Saturday, March 19, 2011

Wow! Would you look at that?!

Pay close attention, my little Scottish Moonkin.   :)
 
Saturday night marks an unusual event not seen in 20 years...a REALLY BIG full Moon.

No, there isn't a punch line.  It's the truth.

Rarer than the notorious "Blue Moon",  which occurs every 2.5 years, the full moon of March 19th is going to appear bigger and brighter.  Why?  Because it will be a "super perigee moon".  Here's the scientific explanation courtesy of Geoff Chester with the U.S. Naval Observatory in Washington.

"Full moons look different because of the elliptical shape of the moon's orbit. When it's at perigee, the moon is about 31,000 miles (50,000 km) closer to Earth than when it's at the farthest point of its orbit, also known as apogee."

At sunset the moon will appear even larger as it rises due to something technically known as "moon illusion."  Want to know all the scientific stuff?  Go here.

In simple Human Earth speak...get thee outside and look up!  Otherwise you'll have to wait until 2029 to witness this again!

6 comments:

Jimmy said...

The moon allegedly rotates only once during each revolution about the Earth, so we assume that we will never see more than half of its total surface. The truth, however, is that we actually get to see more of it over the course of its elliptical orbit: 59 percent in fact. In Scotland, certain parts of the country have special hidden viewing areas from which the moon appears closer than anywhere else on earth.

Titus said...

Moonkin Alert activated!
Perigee? Perigee?! Great word, I never knew apogee had an opposite!
And moon illusion... oh, the possibilities are endless.

Ponita in Real Life said...

Well, I will have to travel if I want to see that moon... cloud and rain forecast here for tonight. :-(

Perhaps I should go to Scotland. That seems to be a good vantage point.

I do love the harvest moons we get in the autumn, though... a giant golden orb rising up from the horizon, shrinking ever slightly as it inches its way to the apex, to become a faded blue ornament hanging delicately in the warm night sky.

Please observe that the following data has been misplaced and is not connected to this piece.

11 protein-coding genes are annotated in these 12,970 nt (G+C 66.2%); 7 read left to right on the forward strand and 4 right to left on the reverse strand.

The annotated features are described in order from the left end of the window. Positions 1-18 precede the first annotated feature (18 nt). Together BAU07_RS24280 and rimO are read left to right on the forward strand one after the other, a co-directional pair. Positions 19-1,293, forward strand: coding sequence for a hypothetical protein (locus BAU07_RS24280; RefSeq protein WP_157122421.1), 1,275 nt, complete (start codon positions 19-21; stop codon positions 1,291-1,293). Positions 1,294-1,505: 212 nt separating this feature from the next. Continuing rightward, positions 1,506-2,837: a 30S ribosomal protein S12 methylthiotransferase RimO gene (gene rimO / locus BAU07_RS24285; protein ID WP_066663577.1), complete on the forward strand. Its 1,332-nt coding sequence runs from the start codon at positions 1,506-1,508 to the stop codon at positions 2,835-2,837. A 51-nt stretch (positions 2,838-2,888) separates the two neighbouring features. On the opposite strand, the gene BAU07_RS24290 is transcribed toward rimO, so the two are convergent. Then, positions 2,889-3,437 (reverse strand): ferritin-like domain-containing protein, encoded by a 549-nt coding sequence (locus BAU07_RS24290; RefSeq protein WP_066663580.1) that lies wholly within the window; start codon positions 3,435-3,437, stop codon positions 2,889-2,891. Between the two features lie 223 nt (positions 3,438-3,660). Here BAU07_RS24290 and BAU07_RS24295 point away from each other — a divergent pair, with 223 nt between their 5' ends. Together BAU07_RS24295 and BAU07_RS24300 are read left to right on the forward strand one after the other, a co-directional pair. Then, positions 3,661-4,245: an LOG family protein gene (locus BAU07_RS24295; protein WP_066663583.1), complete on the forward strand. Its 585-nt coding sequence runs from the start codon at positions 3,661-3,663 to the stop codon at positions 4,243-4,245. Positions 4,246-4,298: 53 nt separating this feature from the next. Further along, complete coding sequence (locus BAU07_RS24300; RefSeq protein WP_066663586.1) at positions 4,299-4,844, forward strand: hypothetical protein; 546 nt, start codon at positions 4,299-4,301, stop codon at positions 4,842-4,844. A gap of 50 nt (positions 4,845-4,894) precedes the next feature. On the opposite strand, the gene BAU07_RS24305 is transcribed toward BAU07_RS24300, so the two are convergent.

hope said...

Ah Jimmy, should've known the hidden romantic in you would know all about the moon. :) Would that knowledge span to things like geography as well? I'm working on the family tree and it appears some of the family originally came from Scotland!

Titus: as soon as I read that I was thinking my Moonkin NEEDED to know, if he didn't already. :) Yep, the things I learn when I'm not expecting to. Funny thing is, I seem to be "wrapped up in the moon" this week as I'm listening to a book on CD with the actual recordings of all the NASA astronaut flights. Next up on the reading pile is a book by the Mission Control Flight Director, Gene Kranz, who I thought was the voice of God. And then on the field trip I did get to stop long enough to see the hook used to bring Apollo 8 aboard the USS Yorktown, whose deck I was standing on!

Ponita, I have mentally threatened the Weather Man if he calls for my blue skies to cloud up before midnight! And to be truthful, the Scottish reference is for one of Titus' sons, who shares my love of the moon.

JeannetteLS said...

The science is fascinating, but I prefer the magic. It's sheer magic.

hope said...

Jeanette, I know what you mean!

And I had to use my imagination as clouds rolled in and covered the whole show!

Now I'll have to take my vitamins to wait again until 2029.